With such an unstable environment in the White residence, Hank and Marie are forced to take in the kids for a few days, leaving Walt and Skyler to sort out their disagreements. Skyler considers this a victory because the kids are far away from the potential harm Walt could bring upon his residence. Walt tries to reassure Skyler that Gus was the danger and he’s gone now, that everything is safe. And then Skyler snaps back with the thought that was on all of our minds: “I thought you were the danger.”

While she has no plans to keep the kids away from Walt for good (not any that Walt could foil without breaking a sweat), she does have one that’s virtually fool-proof: “wait.” Wait for the cancer to kill Walt and all of this to be over. Needless to say, Walt won’t be getting that “birthday sex” everyone seems to rave about.

In the meantime, Walt’s got some waiting of his own to do as well: one of the key ingredients to their making blue meth is either allegedly being tracked by the DEA or is in the hands of a crazy woman, the Lydia we met a few episodes back. Either way, it’s not going to be easy making blue from here on out, not with Lydia involved in the situation. For this reason, Mike catches a plane to kill her–you know, just your average business trip.

Luckily for Walt, he can count the time that passes until their operation starts up again by staring at the birthday gift Jesse got him: a gorgeous Rolex watch. But, aside from just being the watch, it’s commemorative of how views on Walt can change in the blink of an eye. Just like Skyler wants the cancer to kill Walt, Jesse had wanted Walt dead not too long ago–and look how that turned out.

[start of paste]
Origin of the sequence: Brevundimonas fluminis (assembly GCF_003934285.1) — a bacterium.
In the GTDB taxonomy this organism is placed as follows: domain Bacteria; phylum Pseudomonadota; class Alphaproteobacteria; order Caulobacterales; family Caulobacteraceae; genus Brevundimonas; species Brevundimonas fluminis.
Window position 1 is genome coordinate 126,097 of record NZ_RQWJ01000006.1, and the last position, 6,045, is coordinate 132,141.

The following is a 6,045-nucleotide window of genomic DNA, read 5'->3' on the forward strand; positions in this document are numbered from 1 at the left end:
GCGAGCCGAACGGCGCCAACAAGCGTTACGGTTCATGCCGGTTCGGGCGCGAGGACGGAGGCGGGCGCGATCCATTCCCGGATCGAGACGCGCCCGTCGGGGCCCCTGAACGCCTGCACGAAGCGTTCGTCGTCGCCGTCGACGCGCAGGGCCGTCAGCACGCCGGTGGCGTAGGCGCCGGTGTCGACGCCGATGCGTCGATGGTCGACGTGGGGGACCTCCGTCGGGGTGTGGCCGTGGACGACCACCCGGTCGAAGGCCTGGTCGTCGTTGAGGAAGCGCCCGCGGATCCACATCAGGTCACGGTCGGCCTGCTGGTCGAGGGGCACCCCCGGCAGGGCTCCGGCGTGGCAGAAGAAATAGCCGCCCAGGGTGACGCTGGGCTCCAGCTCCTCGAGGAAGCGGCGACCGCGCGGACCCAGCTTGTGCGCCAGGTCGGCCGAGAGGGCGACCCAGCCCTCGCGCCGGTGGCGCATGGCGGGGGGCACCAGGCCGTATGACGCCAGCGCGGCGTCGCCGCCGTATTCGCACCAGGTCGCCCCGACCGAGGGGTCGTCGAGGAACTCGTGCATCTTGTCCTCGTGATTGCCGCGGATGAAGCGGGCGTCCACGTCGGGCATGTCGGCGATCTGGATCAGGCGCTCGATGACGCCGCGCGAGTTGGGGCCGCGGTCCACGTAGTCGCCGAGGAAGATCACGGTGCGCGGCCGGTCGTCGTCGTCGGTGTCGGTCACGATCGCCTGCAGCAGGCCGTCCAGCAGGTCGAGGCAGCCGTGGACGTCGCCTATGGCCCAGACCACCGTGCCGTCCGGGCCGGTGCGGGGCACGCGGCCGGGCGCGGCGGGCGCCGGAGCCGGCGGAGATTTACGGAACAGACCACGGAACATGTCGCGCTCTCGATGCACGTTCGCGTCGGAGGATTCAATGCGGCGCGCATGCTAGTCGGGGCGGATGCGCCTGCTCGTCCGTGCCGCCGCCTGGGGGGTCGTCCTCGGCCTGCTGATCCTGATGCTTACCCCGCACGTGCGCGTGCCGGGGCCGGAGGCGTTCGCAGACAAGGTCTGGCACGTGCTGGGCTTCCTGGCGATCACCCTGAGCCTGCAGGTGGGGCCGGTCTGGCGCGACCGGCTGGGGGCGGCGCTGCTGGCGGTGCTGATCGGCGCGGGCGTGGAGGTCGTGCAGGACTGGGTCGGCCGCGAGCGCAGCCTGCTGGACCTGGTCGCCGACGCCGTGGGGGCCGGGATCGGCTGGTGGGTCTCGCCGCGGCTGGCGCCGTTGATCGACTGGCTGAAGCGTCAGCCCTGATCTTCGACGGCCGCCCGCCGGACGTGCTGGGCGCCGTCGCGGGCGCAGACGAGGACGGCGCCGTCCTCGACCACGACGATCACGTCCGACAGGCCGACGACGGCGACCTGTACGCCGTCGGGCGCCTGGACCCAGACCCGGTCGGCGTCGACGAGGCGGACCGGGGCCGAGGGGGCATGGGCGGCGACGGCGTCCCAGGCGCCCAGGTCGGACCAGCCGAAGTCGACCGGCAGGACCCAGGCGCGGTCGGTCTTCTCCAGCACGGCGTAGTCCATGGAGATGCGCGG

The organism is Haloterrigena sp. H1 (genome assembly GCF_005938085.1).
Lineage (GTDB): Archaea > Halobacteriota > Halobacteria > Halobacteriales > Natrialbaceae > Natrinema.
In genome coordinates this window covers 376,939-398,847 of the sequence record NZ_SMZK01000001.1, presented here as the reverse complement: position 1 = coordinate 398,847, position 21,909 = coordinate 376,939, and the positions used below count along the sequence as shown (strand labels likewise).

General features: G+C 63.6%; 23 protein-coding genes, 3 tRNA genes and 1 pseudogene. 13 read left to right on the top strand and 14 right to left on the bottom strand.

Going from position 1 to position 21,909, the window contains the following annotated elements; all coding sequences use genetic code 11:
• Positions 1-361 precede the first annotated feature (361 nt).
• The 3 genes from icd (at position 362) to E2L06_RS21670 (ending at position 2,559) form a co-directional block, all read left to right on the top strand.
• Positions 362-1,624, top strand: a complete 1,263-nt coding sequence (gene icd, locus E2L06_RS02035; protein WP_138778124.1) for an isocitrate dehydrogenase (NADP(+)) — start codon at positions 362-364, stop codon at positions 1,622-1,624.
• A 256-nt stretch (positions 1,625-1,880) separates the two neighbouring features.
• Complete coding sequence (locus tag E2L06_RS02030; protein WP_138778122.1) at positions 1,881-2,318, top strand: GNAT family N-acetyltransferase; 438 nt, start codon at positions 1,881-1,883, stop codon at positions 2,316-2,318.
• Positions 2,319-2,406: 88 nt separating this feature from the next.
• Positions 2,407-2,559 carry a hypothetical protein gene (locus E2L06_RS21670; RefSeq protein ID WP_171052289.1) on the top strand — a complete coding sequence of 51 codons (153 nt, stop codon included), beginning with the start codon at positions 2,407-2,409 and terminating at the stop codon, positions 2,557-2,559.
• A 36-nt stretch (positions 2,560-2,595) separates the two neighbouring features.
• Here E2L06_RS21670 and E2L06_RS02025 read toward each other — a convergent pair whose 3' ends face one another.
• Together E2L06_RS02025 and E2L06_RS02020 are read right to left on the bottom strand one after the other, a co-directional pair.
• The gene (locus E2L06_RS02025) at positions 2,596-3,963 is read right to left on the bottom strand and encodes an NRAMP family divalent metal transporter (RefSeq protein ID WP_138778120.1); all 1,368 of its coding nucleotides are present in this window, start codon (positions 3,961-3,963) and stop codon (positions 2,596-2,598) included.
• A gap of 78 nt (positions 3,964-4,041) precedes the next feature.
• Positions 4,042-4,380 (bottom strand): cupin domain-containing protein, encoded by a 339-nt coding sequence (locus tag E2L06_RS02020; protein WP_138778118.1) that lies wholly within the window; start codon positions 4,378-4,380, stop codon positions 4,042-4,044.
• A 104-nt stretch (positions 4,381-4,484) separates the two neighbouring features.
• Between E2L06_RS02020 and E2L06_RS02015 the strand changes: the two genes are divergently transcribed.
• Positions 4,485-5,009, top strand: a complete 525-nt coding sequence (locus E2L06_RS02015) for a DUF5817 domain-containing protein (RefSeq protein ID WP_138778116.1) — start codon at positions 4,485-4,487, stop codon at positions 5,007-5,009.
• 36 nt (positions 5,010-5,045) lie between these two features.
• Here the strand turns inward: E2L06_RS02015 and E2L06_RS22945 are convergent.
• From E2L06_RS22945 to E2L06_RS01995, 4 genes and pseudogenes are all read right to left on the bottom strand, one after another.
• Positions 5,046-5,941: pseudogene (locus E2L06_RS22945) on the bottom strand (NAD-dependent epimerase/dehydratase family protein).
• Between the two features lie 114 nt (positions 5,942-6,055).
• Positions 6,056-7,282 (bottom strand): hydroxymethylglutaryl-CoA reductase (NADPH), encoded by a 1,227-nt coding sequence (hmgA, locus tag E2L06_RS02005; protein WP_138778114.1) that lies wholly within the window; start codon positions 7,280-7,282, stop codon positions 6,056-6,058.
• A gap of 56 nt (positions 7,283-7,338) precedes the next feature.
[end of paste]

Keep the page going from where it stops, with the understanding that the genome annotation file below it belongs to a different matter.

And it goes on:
As mentioned earlier, there was a great deal of the “waiting” them in the episode, or time in general, as blatantly portrayed in the final shot of the episode. As Walt dozes off, the shot focuses in on the watch Jesse got him: clocks are the literal interpretation of “waiting.” We pass time by staring at clocks, even if not actively so. Time is in the back of our minds and it’s only a matter of time–now that Hank has been promoted–that Walt will have to go head to head with his brother-in-law. It’s only a matter of time before Jesse’s trust and compassion towards Walt is betrayed when he finds out Walt poisoned Brock. And it’s only a matter of time before we’re in that Denny’s, a year from now and almost exactly two years after Walt’s cancer diagnosis, ready to see where life has taken Walt.

Equally significant was the importance of breakfast, for once. While it’s typically just a way to have Walter Jr. in the show, breakfast signified the time gap between the halfway point of the season and the opening scene of the season, with Walt doing his traditional “break the birthday bacon over the eggs” ritual in a Denny’s. So, what we do know is that Walt won’t die from the cancer in the upcoming year–or die at all for that matter–but he may have been going out in a final blaze of glory in the opening scene of the season. It’ll be interesting to see if that scene will be continued in this half of the fifth season or–like the teddy bear in season two–if it will simply set up the events for the last half of season five next summer.

Until then, we’ll just have to wait.